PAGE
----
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      Application of Bone Marrow-Derived Stem Cells in Experimental Nephrology

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          Recent advancement in developmental biology has led to the discovery of immature mesenchymal stem cells in bone marrow and several established organs. The therapeutic potentials of such stem cells for treating serious diseases constitute a major rationale for every research effort, and clinical trials for replacing some damaged tissues such as cartilage are currently under way. Although the feasibility of such stem cell therapies for renal diseases remains unknown, it is worthy of pursuing possibilities. As an experimental tool, we have made chimeric rats that carry the bone marrow of transgenic rats expressing green fluorescent protein (GFP) throughout the body. All marrow lineages can be traced with bright green fluorescence regardless of their terminal phenotypes in chimeric rats. When compared with other conventional strategies for tracking bone marrow-derived cells, our system is highly sensitive and allows us to take advantage of the rat nephrology. Using this system, we have reported that bone marrow provides mesangial cells during repair process. In this manuscript, we briefly summarize our experiences.

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          Most cited references 4

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          Muscle Regeneration by Bone Marrow-Derived Myogenic Progenitors

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            Bone Marrow as a Potential Source of Hepatic Oval Cells

             B E Petersen (1999)
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              Oligodendrocyte precursors survive poorly and do not migrate following transplantation into the normal adult central nervous system.

              Cell cultures enriched for oligodendrocyte precursors were prepared for male neonatal rat pups and transplanted into the spinal cord white matter of normal and x-irradiated syngeneic adult female rats. Transplanted cells were detected using a probe specific for the rat Y chromosome immediately after transplantation and 14 days later. In non-x-irradiated tissue, significantly fewer cells were seen at 14 days compared with time zero, and no cell migration was observed. In x-irradiated tissue, cells both survived and migrated into the surrounding grey and white matter. The observed behaviour of oligodendrocyte precursors in normal adult tissue is in contrast to their behaviour in myelin mutants and neonates, where migration and survival have been well documented (Warrington et al., 1993; Lachapelle et al., 1994), but mimics the behaviour of the O-2A progenitor-like cell line, CG4, following transplantation into similar environments (Franklin et al., 1996). The findings in this study have profound implications for the use of grafts of oligodendrocyte precursors as a therapy in human demyelinating diseases, because they indicate that grafts will need to be introduced directly into each clinically relevant area of demyelination.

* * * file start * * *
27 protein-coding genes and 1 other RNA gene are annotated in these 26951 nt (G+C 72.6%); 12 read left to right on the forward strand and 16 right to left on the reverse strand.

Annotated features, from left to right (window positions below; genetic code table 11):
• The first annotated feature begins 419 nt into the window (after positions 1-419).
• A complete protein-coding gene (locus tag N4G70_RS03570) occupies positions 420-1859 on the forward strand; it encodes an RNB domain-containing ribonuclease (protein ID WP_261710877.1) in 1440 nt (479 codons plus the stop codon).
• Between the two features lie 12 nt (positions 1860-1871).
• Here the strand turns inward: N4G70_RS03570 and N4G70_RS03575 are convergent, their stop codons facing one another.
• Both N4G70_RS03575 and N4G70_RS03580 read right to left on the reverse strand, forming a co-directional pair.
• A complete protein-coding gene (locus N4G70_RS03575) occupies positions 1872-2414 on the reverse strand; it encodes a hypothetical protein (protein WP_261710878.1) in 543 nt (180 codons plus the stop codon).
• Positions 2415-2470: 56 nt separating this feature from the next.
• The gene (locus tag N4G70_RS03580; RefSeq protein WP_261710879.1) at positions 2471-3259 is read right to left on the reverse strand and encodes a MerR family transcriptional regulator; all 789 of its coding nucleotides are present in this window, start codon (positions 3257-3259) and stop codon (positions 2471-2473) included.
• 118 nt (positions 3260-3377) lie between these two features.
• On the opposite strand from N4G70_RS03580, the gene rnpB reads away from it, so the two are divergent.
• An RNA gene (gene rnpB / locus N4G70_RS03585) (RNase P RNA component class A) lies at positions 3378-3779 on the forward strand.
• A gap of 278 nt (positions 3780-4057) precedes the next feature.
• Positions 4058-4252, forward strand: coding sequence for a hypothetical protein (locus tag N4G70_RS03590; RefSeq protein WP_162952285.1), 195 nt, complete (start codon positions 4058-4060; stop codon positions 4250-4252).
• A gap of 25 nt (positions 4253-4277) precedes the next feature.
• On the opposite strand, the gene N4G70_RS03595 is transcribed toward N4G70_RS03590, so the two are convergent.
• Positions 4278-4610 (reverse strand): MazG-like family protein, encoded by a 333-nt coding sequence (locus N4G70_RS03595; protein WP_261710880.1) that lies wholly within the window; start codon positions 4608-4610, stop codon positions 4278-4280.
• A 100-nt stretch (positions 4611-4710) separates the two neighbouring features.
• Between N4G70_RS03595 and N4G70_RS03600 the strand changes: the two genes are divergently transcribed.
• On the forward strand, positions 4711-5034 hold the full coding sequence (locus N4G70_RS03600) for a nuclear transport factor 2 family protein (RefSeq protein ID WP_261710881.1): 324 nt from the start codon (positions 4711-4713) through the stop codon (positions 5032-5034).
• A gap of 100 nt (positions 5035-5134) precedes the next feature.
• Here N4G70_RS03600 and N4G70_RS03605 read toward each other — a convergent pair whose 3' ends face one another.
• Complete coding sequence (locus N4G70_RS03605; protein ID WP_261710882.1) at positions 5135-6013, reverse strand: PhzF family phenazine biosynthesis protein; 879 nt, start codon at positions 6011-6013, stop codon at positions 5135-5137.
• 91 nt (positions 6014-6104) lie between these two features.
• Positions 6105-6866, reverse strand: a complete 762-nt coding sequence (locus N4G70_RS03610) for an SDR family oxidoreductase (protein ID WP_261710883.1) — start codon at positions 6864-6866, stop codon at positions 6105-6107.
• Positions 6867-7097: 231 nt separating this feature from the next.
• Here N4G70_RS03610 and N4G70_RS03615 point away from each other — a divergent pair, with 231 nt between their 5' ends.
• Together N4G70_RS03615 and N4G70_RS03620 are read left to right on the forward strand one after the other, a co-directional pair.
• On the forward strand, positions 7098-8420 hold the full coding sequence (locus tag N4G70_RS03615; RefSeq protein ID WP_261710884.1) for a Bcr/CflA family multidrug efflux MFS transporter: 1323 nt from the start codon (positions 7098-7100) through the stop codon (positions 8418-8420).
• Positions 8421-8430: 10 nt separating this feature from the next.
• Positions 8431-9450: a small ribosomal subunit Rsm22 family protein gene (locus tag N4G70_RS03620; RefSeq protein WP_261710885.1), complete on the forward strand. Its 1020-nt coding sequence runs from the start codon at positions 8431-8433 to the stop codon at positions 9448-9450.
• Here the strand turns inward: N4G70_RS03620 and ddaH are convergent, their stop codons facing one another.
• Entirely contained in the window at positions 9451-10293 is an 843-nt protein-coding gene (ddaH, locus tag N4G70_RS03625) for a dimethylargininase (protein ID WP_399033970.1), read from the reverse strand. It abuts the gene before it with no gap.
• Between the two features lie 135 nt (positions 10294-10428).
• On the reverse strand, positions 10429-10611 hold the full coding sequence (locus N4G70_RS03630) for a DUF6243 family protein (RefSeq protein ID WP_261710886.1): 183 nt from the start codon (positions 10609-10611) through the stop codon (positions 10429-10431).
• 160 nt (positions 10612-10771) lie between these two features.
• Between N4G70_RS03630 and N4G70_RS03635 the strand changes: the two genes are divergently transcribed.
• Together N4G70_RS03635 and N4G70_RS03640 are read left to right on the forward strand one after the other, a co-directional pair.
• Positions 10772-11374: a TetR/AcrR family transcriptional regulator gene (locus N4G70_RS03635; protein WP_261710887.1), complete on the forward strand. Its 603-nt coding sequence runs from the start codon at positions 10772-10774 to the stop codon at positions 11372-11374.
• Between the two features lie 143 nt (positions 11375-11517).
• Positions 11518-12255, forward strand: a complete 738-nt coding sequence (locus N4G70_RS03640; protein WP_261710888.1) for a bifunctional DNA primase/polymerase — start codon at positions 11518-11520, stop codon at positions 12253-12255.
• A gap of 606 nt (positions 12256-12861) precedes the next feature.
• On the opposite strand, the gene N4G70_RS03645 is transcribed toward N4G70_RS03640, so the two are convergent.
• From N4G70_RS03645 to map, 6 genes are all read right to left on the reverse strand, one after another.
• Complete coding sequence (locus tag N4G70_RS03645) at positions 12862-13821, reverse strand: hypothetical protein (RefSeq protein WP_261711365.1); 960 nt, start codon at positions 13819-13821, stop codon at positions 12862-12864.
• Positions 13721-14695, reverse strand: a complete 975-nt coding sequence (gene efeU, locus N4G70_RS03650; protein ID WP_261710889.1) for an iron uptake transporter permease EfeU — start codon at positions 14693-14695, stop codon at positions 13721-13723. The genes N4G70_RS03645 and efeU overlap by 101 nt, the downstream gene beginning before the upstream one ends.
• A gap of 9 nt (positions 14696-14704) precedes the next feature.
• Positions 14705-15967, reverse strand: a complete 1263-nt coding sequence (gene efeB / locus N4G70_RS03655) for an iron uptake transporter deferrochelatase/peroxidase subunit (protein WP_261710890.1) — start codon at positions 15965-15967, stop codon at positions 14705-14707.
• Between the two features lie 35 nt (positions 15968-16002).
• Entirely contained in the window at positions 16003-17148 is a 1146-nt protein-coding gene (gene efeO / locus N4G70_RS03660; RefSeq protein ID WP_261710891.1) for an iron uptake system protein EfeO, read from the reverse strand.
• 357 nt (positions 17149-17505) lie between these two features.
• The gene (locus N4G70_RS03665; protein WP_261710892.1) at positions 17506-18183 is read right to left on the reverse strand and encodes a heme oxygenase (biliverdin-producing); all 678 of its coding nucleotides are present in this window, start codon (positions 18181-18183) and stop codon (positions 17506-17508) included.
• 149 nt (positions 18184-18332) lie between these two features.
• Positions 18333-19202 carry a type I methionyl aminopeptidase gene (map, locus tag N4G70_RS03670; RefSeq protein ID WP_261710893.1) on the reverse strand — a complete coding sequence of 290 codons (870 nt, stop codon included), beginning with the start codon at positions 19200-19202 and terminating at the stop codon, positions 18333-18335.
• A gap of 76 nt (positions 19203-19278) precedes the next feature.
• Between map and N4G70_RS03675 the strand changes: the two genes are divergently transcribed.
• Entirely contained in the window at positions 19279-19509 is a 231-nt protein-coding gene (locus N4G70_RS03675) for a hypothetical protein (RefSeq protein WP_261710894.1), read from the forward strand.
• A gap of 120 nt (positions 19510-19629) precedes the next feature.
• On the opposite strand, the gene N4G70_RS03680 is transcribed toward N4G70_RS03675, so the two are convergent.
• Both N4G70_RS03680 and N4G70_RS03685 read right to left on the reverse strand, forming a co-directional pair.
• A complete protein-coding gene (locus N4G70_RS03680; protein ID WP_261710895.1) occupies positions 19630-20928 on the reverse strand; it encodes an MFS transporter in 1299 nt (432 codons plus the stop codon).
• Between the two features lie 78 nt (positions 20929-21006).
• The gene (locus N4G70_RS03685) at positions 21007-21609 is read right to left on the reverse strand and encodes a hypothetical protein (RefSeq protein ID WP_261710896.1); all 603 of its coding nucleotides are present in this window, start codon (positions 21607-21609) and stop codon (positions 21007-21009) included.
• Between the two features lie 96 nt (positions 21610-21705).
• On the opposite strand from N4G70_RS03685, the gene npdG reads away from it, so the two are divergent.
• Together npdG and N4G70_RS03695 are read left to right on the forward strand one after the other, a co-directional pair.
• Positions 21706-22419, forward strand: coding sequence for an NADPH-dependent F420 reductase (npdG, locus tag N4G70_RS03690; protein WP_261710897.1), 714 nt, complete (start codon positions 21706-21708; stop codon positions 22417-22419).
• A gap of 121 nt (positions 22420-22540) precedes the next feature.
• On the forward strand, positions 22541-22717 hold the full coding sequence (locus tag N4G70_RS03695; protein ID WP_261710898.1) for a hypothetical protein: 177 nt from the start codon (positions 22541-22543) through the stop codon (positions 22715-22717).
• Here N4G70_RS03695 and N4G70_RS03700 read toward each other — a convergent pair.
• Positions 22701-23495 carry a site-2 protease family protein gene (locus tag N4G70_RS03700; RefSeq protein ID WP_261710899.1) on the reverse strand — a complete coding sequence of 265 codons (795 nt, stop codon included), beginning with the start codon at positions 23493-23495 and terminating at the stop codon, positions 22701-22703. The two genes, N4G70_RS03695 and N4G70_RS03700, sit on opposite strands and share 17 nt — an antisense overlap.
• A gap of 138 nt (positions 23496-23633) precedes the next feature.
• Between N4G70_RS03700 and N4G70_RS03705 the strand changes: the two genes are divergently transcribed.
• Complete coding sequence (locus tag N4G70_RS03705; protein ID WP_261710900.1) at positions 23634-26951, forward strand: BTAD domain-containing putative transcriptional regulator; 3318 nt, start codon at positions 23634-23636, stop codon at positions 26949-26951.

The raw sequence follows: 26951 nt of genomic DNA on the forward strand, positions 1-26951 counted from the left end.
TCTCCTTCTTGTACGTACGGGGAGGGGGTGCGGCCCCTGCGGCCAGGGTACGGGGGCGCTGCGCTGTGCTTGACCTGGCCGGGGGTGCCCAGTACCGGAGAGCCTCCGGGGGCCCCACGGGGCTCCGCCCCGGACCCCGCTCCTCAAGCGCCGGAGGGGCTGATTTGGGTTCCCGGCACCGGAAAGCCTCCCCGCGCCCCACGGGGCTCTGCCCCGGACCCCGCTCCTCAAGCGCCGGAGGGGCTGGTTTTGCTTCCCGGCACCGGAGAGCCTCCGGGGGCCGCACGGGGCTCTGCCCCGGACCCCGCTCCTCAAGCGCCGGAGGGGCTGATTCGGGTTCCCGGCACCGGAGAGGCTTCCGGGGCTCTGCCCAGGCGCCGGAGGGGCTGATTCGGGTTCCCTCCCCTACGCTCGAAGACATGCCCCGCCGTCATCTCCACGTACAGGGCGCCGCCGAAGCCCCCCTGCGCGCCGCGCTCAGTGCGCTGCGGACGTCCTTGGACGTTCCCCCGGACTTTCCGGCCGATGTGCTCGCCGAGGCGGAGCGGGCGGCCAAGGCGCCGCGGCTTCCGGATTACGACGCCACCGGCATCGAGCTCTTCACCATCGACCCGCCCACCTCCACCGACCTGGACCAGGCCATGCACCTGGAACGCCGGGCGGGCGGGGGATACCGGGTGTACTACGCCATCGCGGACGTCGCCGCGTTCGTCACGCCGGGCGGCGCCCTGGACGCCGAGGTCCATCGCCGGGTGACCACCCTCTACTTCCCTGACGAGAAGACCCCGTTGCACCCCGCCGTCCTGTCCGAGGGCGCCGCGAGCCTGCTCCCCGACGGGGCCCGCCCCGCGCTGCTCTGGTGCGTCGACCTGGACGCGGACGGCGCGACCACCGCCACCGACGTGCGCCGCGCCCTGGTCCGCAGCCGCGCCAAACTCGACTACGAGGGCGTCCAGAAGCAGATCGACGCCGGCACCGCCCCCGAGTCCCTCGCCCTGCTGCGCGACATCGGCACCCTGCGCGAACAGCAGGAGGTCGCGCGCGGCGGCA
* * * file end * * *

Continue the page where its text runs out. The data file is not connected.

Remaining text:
Author and article information

                Nephron Exp Nephrol
                Cardiorenal Medicine
                S. Karger AG
                07 November 2001
                : 9
                : 6
                : 444-450
                aOsaka University School of Medicine, Department of Internal Medicine and Therapeutics, and bOsaka University Genome Information Research Center, Suita, Osaka, Japan
                52644 Exp Nephrol 2001;9:444–450
                © 2001 S. Karger AG, Basel

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                Figures: 3, References: 50, Pages: 7
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